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How to Make a QR Code
The QR code creation process is pretty straightforward. Here's how to get started.
Step 1: Select a QR code generator.
There are tons of QR code generators out there, but a few of the post popular include
Kaywa, GOQR.me, Visualead, and QR Stuff. Some things to look for when choosing a QR
code generator are whether you can track and analyze performance, if it allows you
to design a code that's unique to your brand, and if it is compatible with common QR
Step 2: Design and link it up.
The fun part of creating QR codes is customizing the design of the codes to your brand.
Want your code to look like your logo? Go for it. Want it to reflect your website's
design scheme? Should be no problem.
To demonstrate how easy it is, let's select one of the QR code generators above and do
a walkthrough together. I'll select GOQR.me.
1. Select what type of content you want your QR code to send the consumer to -- we'll
choose a URL for this example.
2. Insert the content (in this case, a URL).
3. Check out the preview, customize as desired, then download and/or embed where needed.
Quite simple, right? Of course, you can customize your QR code further -- adjusting the
colors, adding a logo, creating social options, and more.
Step 3: Test the QR code.
In all the excitement of creating your first QR code, don't forget to check to see if
the QR code “reads” correctly, and be sure to try more than just one reader. A good place
to start is the free tool Google Goggles, which takes a picture and then tells you what
link or item it “reads to.” Another great free tool is QR Code Reader, which automatically
takes you to whatever it “reads.” Apple's Passbook also offers a built-in QR code reader
on iOS 7, so you should test to make sure your code is readable there, as well.
Step 4: Track and analyze performance.
Just like any marketing campaign, you should follow up on any collateral or campaigns using
QR codes to see whether they're actually working. How much traffic comes from each specific
code? Are people scanning your code but not redeeming their offer once they get to the
landing page? Or are they not even compelled enough to scan your QR code? Knowing this will
help you troubleshoot and adjust your poorly performing QR codes to more closely mirror those
that work well. I recommend you include a UTM tracking code on your URL so you can better
measure performance -- this is particularly important if you use closed-loop marketing
analytics, and are used to more in-depth reporting on your campaigns.
QR Code Best Practices: Some Important Do's and Don'ts
Now that you see how simple the QR code creation process can be, let's talk about some best
practices that'll help increase the likelihood your QR code actually gets used.
QR Code Do's
1) Do put QR codes in places where scanning is easy, and there's enough time for the consumer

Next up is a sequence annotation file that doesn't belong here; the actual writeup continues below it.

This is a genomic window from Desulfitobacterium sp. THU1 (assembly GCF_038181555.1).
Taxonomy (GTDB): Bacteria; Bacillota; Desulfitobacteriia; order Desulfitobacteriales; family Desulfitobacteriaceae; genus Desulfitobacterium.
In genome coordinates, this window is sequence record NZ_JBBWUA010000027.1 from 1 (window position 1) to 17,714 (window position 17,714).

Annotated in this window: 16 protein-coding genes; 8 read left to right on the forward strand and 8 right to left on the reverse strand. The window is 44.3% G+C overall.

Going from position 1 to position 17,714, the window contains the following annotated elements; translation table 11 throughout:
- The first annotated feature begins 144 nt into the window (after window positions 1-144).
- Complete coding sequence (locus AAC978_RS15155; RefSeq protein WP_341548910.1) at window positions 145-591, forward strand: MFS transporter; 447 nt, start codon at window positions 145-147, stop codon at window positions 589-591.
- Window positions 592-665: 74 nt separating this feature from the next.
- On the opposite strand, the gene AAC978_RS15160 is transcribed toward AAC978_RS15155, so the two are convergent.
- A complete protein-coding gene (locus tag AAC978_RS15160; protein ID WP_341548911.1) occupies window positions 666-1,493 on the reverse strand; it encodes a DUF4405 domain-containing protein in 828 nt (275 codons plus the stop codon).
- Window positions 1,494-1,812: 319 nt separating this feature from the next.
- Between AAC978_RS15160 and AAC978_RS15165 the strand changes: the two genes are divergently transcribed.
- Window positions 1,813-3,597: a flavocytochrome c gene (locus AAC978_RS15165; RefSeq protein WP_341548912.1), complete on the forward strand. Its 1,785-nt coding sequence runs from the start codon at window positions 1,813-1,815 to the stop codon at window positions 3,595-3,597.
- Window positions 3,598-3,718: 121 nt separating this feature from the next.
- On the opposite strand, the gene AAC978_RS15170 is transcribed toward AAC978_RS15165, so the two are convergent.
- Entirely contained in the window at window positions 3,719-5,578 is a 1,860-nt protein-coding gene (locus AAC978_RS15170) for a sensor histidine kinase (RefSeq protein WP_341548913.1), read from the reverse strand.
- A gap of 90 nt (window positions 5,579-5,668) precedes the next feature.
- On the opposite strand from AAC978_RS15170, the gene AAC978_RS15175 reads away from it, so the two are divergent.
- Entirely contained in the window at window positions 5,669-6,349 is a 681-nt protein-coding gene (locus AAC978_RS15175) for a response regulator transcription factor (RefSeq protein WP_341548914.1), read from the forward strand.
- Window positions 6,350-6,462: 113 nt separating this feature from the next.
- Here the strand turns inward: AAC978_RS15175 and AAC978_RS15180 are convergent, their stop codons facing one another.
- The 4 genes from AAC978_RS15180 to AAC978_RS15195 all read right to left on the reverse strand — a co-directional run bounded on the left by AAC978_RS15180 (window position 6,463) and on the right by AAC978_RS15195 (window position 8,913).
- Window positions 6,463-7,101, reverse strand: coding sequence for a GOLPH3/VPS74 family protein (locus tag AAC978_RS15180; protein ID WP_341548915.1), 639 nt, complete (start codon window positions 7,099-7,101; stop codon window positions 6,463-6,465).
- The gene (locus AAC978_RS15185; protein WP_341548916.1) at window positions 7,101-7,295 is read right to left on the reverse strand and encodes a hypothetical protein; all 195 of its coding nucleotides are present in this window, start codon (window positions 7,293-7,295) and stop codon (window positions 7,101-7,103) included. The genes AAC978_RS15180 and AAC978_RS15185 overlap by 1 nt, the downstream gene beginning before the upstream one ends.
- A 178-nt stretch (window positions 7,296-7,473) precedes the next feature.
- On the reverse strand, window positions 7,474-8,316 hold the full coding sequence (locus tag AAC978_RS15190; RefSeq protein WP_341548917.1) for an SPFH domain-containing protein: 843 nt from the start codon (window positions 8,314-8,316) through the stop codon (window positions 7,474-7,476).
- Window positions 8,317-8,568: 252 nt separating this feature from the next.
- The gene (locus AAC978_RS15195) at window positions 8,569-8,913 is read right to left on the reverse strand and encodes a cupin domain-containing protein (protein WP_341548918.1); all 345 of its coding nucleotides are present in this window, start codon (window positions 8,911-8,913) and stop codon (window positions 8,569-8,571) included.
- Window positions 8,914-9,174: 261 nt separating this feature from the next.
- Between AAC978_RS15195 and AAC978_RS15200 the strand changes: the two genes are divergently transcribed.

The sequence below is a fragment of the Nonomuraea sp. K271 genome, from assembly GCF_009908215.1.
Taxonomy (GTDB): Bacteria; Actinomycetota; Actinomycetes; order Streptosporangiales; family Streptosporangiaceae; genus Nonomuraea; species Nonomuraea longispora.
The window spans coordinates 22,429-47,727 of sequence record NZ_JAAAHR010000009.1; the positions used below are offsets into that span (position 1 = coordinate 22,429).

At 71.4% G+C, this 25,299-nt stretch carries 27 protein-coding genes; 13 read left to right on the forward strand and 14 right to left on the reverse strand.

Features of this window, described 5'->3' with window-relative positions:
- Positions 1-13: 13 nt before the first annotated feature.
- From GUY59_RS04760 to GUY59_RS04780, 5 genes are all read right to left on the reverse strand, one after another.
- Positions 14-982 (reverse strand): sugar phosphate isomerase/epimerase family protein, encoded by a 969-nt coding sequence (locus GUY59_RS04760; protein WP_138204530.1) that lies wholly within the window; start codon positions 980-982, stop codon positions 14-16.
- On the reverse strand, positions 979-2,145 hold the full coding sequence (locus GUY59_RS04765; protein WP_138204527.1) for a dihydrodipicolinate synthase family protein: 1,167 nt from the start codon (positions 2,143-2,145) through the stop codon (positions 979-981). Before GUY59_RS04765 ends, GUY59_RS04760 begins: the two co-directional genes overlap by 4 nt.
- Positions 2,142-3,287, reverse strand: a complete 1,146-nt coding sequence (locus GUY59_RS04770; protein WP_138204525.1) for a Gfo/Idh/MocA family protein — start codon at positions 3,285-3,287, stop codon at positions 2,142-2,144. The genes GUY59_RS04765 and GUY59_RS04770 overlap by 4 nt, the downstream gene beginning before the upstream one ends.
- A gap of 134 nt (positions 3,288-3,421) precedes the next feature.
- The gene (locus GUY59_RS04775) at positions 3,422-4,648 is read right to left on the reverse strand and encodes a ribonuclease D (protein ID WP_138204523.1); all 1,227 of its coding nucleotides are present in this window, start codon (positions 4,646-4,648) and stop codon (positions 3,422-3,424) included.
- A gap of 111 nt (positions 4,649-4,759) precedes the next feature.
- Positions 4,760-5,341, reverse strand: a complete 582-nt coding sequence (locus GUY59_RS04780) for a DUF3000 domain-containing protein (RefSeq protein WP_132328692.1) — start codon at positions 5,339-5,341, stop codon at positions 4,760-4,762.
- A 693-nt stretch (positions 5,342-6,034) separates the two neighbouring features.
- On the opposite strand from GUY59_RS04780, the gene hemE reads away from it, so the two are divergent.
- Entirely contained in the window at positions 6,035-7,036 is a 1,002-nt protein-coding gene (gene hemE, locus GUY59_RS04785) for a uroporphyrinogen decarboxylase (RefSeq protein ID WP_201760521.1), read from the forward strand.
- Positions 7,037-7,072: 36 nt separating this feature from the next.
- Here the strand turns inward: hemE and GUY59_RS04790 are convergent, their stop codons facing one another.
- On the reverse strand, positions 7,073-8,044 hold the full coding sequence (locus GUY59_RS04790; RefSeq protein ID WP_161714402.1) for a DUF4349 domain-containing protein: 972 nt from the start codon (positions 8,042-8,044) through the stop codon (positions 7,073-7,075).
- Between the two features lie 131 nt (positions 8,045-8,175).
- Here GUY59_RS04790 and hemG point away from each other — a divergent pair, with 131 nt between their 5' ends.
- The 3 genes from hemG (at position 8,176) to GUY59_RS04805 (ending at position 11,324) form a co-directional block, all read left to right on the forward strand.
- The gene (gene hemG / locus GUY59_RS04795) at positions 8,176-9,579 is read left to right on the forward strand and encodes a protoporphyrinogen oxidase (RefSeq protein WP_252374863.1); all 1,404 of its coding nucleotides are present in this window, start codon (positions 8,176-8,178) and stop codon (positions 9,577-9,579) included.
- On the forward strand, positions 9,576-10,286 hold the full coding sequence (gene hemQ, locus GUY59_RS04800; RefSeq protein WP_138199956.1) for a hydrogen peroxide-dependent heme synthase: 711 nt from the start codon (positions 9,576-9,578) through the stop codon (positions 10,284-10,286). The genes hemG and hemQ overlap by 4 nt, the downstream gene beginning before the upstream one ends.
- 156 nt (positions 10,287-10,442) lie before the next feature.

to actually scan the code. While you may often see QR codes on billboards and TV commercials,
they're not exactly the most user-friendly locations. Think of places and mediums where
consumers have the time to scan the code, and, ideally, a Wi-Fi connection as well.
2) Do mobile-optimize the page to which you're sending people. Consumers will be on their
phone when scanning the QR code, so they should be brought to a page with a positive mobile
3) Do offer a call-to-action (CTA) with the code -- that is to say, tell people what they're
supposed to do when they see the code, and what they'll receive if they do it. Not everyone
knows exactly what a QR code is, and those that do won't be motivated to scan it unless
they're sure there's something worthwhile on the other side.
QR Code Don'ts
1) Don't require a special QR code scanner. Your QR code should be app-agnostic so anyone
can scan your code with any reader. A lower barrier to entry makes success more likely for
you and the user.
2) Don't use a QR code just for the sake of using one. For instance, it's common for
marketers to think, "How can I bridge the offline experience with the online experience?
Uhhh ... QR code!" That's not wrong ... but it's not always right, either. If you have
content that makes sense to deliver to a mobile user, and you have an appropriate vehicle
to do it (see #1 in the "Do" section above) it's more likely your QR code will drive results.
For example, in South Korea, grocery store chain Tesco drove tremendous national business
growth by using QR codes in subway stations (I guess they have mobile service in their
subway stations) to let riders order their groceries while they wait. It's a great example
of using QR codes for the right end-goal, at the right place and time. This article from
Search Engine Journal has some more examples of good times to use QR codes, as well.
If after reading this you’re not convinced QR codes are the right move -- or you just
want some additional ways you can connect the offline world to the online world -- consider
also adding a short, memorable URL people can type in easily on their mobile phones in your
The future of QR codes could also mean an evolution -- augmented reality apps certainly
stem from the same concept, after all. Consider the AR News App, which lets readers augment
a newspaper story into a child-friendly article by downloading an app and hovering over
stories with a special marker (sounds pretty close to a QR scanner, doesn't it?). It may
be that QR codes aren't quite dead, but just the first step in a long evolution.
Editor's Note: This post was originally published in December 2011 and has been updated
for accuracy and comprehensiveness
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